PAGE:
The industry’s attempt to create a standardized framework for compliance with the General Data Protection Regulation has been overhauled to better satisfy the needs of publishers, consumers and the law itself.
Until now, Google had pledged its commitment to joining the Transparency and Consent framework, but not in its current form. The deadline for its integration had been pushed back so many times, some industry executives had begun to fear the tech giant had other plans. However, the Internet Advertising Bureau Europe and IAB Tech Lab have released the second version, and Google has stated it expects to be integrated by the end of next March.
“In line with the IAB Europe timeline, we expect to integrate with TCF 2.0 shortly after the switchover from TCF 1.1 and when 2.0 goes fully live, which we currently understand as by end of Q1 2020,” said Chetna Bindra, senior product manager for user trust, privacy and transparency at Google. “We will provide greater detail on our integration approach in the coming weeks.”
Many ad executives have long speculated that the longevity of the TCF would depend on whether Google joined. Until it does, ad tech vendors and media agencies are still buying and selling ads using different consent strings provided by the IAB TCF and Google’s own versions, creating interoperability and resource headaches. “It’s much easier for media buyers if they only have to read and ingest one type of [consent] string,” said Stevan Randjelovic, brand safety manager for EMEA for GroupM.
The second version is the fruits of 12 months of continuous discussion and planning between more than 55 organizations including publishers, media agencies, ad tech businesses, 10 national IABs and nine meetings with data protection authorities from across Europe. There is no official number of publishers that have joined the framework due to the fact it’s their consent management platforms that sign up to the TCF. But major publishers including Axel Springer, The Guardian and The Telegraph have all been actively involved in the steering group discussions, according to sources close to the situation, along with publisher trade bodies such as the European Publishers Council.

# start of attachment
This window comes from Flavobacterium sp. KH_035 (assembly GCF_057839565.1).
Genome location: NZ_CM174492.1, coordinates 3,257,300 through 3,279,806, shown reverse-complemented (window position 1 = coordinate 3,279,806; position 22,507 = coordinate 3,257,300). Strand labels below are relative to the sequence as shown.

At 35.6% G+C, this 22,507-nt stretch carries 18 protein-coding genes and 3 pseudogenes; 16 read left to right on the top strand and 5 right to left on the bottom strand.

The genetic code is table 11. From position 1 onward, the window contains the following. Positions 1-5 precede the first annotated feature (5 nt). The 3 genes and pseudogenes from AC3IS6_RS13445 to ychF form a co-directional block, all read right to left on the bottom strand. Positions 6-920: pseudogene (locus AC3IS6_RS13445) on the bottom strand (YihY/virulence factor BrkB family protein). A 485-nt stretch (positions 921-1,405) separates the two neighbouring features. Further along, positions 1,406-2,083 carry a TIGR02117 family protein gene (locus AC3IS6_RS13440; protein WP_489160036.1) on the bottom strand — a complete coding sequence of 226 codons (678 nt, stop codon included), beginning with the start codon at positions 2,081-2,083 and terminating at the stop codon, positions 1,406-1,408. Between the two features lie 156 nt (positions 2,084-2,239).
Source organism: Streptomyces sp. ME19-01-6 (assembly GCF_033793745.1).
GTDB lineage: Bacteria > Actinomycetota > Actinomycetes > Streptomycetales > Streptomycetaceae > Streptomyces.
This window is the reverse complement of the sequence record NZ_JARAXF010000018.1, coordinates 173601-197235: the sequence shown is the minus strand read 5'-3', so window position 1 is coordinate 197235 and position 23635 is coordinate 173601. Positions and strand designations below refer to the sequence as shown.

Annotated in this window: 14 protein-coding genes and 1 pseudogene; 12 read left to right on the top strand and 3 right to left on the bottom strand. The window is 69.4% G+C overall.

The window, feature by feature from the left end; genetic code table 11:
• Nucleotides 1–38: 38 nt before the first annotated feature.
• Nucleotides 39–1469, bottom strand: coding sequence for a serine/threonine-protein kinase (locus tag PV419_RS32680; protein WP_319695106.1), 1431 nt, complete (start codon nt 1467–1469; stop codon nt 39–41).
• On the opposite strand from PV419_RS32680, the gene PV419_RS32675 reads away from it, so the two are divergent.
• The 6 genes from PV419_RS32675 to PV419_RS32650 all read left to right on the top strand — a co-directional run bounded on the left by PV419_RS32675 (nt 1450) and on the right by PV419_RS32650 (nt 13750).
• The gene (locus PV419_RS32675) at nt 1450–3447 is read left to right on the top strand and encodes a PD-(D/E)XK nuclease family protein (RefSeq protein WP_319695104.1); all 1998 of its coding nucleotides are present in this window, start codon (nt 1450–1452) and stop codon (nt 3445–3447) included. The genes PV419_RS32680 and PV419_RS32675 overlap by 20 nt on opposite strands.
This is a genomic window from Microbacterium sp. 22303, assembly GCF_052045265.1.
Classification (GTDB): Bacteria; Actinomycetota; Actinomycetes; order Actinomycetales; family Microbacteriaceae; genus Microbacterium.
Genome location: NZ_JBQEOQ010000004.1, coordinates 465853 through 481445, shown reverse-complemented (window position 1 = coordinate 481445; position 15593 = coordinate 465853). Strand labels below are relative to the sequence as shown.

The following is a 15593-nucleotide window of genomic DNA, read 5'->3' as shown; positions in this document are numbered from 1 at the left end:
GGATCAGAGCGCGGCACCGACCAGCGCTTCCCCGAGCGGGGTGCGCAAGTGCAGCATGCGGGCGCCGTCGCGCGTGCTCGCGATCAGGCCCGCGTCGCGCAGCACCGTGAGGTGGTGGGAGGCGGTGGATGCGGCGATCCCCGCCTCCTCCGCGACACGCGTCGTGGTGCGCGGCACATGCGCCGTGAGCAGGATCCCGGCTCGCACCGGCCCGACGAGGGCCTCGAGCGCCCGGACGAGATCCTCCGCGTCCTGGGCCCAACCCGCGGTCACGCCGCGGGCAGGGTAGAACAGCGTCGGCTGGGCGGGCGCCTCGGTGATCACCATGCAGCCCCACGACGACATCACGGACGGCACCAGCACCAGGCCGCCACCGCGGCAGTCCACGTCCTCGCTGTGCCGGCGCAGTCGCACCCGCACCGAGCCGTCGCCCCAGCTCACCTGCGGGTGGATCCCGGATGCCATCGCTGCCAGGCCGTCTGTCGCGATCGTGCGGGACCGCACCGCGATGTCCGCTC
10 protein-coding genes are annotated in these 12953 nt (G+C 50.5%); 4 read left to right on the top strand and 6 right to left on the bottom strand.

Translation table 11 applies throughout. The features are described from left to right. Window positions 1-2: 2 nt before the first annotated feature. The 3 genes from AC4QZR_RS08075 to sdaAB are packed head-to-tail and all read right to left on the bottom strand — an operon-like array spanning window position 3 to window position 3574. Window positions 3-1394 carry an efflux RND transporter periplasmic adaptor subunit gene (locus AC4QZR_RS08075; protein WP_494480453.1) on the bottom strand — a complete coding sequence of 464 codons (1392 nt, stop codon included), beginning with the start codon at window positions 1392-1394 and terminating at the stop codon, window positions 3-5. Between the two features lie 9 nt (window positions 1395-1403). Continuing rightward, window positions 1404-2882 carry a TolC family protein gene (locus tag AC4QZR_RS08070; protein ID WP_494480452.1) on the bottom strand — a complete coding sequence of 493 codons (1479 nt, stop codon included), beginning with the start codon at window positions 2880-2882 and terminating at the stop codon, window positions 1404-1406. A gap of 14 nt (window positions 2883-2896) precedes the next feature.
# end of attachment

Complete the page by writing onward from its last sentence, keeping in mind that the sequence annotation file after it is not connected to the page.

“It’s a positive development for both publishers and their ad tech vendors,” said Angela Mills Wade, executive director of the EPC. “V2.0 provides the granularity publishers need in order to remain compliant under GDPR, and the flexibility to present consent requests as they wish.” This version will be an attractive option for many publishers, she added.
The revised version has been centered around improving how publishers communicate to users how they’re using their data, to ensure consent requests are clearer, and users properly informed. It’s also been geared toward giving publishers more control over how their ad tech vendor partners can use their data — and for what purposes. Now, users can deploy a right to object if a business is using the legitimate interest (opt-out) basis, just as easily as revoking consent. Vendors will be assigned a signal from the publisher CMP that specifies when that vendor has been disclosed to the user as being able to process the publisher data on the basis of having a legitimate interest, for ad targeting purposes, and when they can’t.